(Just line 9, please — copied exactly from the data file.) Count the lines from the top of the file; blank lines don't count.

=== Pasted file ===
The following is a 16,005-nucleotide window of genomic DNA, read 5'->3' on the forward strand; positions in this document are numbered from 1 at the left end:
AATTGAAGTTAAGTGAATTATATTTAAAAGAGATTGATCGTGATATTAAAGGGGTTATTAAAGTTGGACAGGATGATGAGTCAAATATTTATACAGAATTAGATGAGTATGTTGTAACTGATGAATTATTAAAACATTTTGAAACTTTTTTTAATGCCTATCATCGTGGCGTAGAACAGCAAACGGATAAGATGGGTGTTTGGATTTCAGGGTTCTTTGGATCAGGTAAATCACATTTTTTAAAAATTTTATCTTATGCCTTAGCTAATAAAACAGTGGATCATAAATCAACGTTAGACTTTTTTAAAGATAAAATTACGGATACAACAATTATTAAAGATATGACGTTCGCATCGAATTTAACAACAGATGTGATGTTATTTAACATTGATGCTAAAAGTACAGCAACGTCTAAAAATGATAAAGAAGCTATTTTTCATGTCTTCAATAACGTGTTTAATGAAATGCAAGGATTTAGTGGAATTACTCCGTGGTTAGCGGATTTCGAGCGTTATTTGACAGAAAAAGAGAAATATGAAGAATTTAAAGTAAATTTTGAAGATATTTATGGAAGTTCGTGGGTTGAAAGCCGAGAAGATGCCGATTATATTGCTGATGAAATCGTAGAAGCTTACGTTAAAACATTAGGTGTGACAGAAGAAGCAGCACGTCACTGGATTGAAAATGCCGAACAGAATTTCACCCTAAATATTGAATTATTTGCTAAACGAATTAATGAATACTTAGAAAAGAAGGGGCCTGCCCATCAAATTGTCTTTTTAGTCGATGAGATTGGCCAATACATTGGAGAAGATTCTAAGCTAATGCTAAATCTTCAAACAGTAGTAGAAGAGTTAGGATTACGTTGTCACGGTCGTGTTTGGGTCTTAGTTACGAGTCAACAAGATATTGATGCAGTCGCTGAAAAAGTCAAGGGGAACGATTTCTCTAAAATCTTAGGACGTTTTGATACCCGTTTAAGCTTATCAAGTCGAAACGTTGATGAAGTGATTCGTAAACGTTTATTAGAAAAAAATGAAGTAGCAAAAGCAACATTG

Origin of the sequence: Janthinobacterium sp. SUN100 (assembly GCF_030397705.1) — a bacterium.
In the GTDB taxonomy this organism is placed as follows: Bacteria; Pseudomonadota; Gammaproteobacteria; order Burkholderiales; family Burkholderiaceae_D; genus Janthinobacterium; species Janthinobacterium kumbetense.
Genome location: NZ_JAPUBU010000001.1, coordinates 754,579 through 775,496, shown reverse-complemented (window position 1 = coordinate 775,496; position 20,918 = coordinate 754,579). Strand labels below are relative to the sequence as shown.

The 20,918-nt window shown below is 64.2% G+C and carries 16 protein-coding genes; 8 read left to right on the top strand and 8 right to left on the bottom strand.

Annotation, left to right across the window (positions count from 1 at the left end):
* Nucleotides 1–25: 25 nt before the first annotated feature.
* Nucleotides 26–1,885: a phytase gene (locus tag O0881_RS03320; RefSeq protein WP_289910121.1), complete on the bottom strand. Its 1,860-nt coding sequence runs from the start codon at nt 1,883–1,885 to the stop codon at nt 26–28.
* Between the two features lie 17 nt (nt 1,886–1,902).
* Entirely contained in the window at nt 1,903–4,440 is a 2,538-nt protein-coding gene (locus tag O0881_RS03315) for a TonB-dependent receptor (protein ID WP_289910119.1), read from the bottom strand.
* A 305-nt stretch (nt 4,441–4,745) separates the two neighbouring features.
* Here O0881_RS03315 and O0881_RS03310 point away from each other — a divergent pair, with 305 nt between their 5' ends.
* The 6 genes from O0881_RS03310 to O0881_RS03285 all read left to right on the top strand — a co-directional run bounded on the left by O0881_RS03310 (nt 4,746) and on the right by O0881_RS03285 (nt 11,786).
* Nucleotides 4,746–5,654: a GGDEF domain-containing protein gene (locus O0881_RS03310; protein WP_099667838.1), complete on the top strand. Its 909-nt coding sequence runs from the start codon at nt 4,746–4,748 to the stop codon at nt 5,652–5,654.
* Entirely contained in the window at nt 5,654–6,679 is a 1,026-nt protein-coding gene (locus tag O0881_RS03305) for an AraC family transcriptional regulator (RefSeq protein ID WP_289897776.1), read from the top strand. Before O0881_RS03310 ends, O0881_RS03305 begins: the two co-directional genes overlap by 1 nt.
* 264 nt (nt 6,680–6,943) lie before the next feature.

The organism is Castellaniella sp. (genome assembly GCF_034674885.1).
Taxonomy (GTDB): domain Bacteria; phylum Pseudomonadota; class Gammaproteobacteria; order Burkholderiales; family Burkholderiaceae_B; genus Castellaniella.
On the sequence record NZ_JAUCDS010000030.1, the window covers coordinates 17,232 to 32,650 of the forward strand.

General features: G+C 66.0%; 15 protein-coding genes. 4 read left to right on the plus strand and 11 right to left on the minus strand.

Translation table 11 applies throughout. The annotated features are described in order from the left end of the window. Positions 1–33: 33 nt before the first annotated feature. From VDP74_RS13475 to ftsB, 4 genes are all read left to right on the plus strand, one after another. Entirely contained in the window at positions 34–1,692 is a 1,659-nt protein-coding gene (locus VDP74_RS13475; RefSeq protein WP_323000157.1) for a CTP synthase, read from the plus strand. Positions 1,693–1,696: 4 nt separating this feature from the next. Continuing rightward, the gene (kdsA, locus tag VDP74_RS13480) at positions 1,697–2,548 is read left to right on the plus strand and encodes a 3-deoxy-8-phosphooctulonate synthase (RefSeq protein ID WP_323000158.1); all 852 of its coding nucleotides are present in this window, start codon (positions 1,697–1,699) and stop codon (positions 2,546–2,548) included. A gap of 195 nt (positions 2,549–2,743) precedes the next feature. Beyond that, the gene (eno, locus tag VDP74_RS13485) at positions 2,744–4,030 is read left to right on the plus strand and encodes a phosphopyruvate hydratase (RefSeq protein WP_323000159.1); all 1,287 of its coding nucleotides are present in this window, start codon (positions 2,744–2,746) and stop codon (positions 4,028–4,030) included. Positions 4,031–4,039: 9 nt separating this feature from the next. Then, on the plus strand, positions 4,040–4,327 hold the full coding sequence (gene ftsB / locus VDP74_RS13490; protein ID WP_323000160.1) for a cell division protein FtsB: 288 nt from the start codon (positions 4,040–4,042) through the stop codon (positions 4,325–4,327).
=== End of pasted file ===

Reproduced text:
* Nucleotides 26–1,885: a phytase gene (locus tag O0881_RS03320; RefSeq protein WP_289910121.1), complete on the bottom strand. Its 1,860-nt coding sequence runs from the start codon at nt 1,883–1,885 to the stop codon at nt 26–28.